Once he completed the reverse-engineering process, it was time for an idea pitch session. That’s where we discuss ideas. Chip’s role was to lead the discussion by pitching his ideas. But because he had that “insider” understanding of the customer, coming up with ideas wasn’t difficult.

After the idea was fleshed out, it was simply a matter of execution. Remember, copywriting is 10% writing and 90% idea generation. If you spend time learning how to generate ideas, you’ll have a higher degree of success writing winning sales letters.

When your text is turned into copy, a Copy Chief’s job is to make sure every word you put on paper matters. They also know how to shape Big Ideas so your copy resonates with the target audience and has the best chance possible of getting a high response or conversion rate.

That means making edits paragraph-by-paragraph, and line-by-line. Every edit is done with a strategic purpose in mind.

What kind of edits are we talking about?

Here’s a brief rundown of what a Copy Chief is looking for in your copy (you can use this as a checklist, too):

  • Are you are showing the reader and not telling?
  • Have you included enough details to make your examples feel real to your reader?
  • Do you transition from one paragraph to the next seamlessly?
  • Are you are writing in a conversational tone?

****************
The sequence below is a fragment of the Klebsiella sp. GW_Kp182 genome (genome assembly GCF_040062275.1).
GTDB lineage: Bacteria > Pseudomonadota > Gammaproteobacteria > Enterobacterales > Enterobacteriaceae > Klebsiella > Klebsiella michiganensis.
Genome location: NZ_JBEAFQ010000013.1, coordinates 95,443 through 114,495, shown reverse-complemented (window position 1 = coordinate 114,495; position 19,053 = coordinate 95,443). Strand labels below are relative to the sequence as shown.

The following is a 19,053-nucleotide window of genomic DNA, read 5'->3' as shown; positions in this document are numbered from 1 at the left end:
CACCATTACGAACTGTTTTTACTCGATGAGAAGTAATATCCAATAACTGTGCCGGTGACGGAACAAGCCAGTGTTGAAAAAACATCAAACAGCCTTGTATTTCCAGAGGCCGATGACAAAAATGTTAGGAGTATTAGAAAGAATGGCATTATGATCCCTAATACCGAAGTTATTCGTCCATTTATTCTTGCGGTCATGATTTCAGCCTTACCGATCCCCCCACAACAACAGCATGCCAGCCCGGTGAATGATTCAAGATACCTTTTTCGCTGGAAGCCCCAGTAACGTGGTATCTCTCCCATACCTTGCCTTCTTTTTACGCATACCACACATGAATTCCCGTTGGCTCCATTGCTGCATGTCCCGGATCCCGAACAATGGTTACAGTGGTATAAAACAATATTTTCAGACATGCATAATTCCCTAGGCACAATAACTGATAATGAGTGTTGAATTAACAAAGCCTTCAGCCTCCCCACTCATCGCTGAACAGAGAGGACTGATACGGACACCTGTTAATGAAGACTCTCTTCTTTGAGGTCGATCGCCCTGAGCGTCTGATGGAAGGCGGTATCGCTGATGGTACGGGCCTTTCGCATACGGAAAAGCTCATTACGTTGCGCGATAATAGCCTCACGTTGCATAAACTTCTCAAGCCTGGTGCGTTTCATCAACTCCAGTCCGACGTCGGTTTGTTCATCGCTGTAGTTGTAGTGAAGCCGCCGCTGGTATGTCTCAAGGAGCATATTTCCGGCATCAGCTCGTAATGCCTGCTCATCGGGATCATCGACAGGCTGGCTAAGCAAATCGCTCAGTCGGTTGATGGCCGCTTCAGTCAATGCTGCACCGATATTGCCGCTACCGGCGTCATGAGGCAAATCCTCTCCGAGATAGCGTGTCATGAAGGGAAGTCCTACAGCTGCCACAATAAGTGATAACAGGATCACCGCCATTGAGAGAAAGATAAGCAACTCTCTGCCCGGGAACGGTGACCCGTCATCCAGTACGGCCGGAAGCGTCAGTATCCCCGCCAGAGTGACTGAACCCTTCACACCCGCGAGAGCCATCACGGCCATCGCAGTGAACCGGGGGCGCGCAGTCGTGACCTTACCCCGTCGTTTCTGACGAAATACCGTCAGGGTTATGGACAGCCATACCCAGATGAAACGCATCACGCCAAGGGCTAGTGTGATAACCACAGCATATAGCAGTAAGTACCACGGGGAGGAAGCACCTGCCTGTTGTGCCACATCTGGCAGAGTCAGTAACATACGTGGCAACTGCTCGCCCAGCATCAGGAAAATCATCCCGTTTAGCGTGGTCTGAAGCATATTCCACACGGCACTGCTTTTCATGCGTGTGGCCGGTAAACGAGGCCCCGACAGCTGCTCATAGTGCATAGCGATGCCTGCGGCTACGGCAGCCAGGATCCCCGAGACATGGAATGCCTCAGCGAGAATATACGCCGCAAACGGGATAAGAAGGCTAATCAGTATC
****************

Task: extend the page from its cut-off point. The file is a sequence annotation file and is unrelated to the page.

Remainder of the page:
• Do you have the proper amount of proof for every claim made in the copy?
  • Have you made sure every passage of copy compels the prospect to read the next section and the next one after that?

If you find your copy comes back with edits, don’t freak out. It’s normal. The red ink helps you “see” how to make your copy better.

In fact, from my perspective, if you turn in copy and there isn’t a single edit or suggestion to make it stronger, then chances are, the person reviewing your work isn’t well versed in persuasive writing.

You might go through a few rounds of edits before the final version is approved. That’s exactly what happened with Chip’s copy. And we did this for every piece of copy he wrote. And each time, his copywriting skills improved.

By the end of the year, he wrote a sales letter that outperformed the control. And the rest, as they say, is history. Chip now earns a six-figure income just on the royalties he is paid.

You can use the same process I outlined here to give yourself a big competitive advantage too.

And while working with a Copy Chief will speed up your learning …

The key is to stay focused and keep learning as much as possible, and as quickly as possible.

Because here’s the thing. The quicker you can learn to become a great copywriter, the faster your income will grow. Possibly soar to six-figures.

What questions do you have about working with a Copy Chief? Please share in the comments below.

The Professional Writers’ Alliance

The Professional Writers’ Alliance

At last, a professional organization that caters to the needs of direct-response industry writers. Find out how membership can change the course of your career. Learn More »


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Published: September 22, 2017

1 Response to “The Shortcut Way to Become a Better (and Richer) Copywriter”

  1. I am interested in doing e-newsletters, case studies and possibly white papers. Can the Copy Chief checklist above assist with these goals? Can you suggest any other shortcuts?

    Guest (Denise Legg)September 19, 2018 at 7:20 pm